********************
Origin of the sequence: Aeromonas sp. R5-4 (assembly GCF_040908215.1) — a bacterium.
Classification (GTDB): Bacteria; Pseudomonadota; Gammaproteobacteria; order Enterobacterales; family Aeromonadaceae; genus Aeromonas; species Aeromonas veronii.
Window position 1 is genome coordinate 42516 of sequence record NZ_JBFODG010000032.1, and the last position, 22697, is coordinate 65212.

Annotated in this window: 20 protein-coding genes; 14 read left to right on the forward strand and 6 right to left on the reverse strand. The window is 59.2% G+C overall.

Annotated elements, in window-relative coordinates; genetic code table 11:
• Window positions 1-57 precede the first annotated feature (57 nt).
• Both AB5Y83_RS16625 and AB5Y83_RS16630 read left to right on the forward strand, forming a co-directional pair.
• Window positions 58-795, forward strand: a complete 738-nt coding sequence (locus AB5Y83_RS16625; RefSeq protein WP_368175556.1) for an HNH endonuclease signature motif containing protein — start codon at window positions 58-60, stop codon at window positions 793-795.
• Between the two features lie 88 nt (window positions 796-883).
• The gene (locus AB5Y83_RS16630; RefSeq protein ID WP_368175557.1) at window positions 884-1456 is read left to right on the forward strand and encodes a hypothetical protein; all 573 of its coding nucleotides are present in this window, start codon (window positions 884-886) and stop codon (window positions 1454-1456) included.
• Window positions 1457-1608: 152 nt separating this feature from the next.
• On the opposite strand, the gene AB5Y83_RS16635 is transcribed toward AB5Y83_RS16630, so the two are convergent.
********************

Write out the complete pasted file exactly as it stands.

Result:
Origin of the sequence: Aeromonas sp. R5-4 (assembly GCF_040908215.1) — a bacterium.
Classification (GTDB): Bacteria; Pseudomonadota; Gammaproteobacteria; order Enterobacterales; family Aeromonadaceae; genus Aeromonas; species Aeromonas veronii.
Window position 1 is genome coordinate 42516 of sequence record NZ_JBFODG010000032.1, and the last position, 22697, is coordinate 65212.

Annotated in this window: 20 protein-coding genes; 14 read left to right on the forward strand and 6 right to left on the reverse strand. The window is 59.2% G+C overall.

Annotated elements, in window-relative coordinates; genetic code table 11:
• Window positions 1-57 precede the first annotated feature (57 nt).
• Both AB5Y83_RS16625 and AB5Y83_RS16630 read left to right on the forward strand, forming a co-directional pair.
• Window positions 58-795, forward strand: a complete 738-nt coding sequence (locus AB5Y83_RS16625; RefSeq protein WP_368175556.1) for an HNH endonuclease signature motif containing protein — start codon at window positions 58-60, stop codon at window positions 793-795.
• Between the two features lie 88 nt (window positions 796-883).
• The gene (locus AB5Y83_RS16630; RefSeq protein ID WP_368175557.1) at window positions 884-1456 is read left to right on the forward strand and encodes a hypothetical protein; all 573 of its coding nucleotides are present in this window, start codon (window positions 884-886) and stop codon (window positions 1454-1456) included.
• Window positions 1457-1608: 152 nt separating this feature from the next.
• On the opposite strand, the gene AB5Y83_RS16635 is transcribed toward AB5Y83_RS16630, so the two are convergent.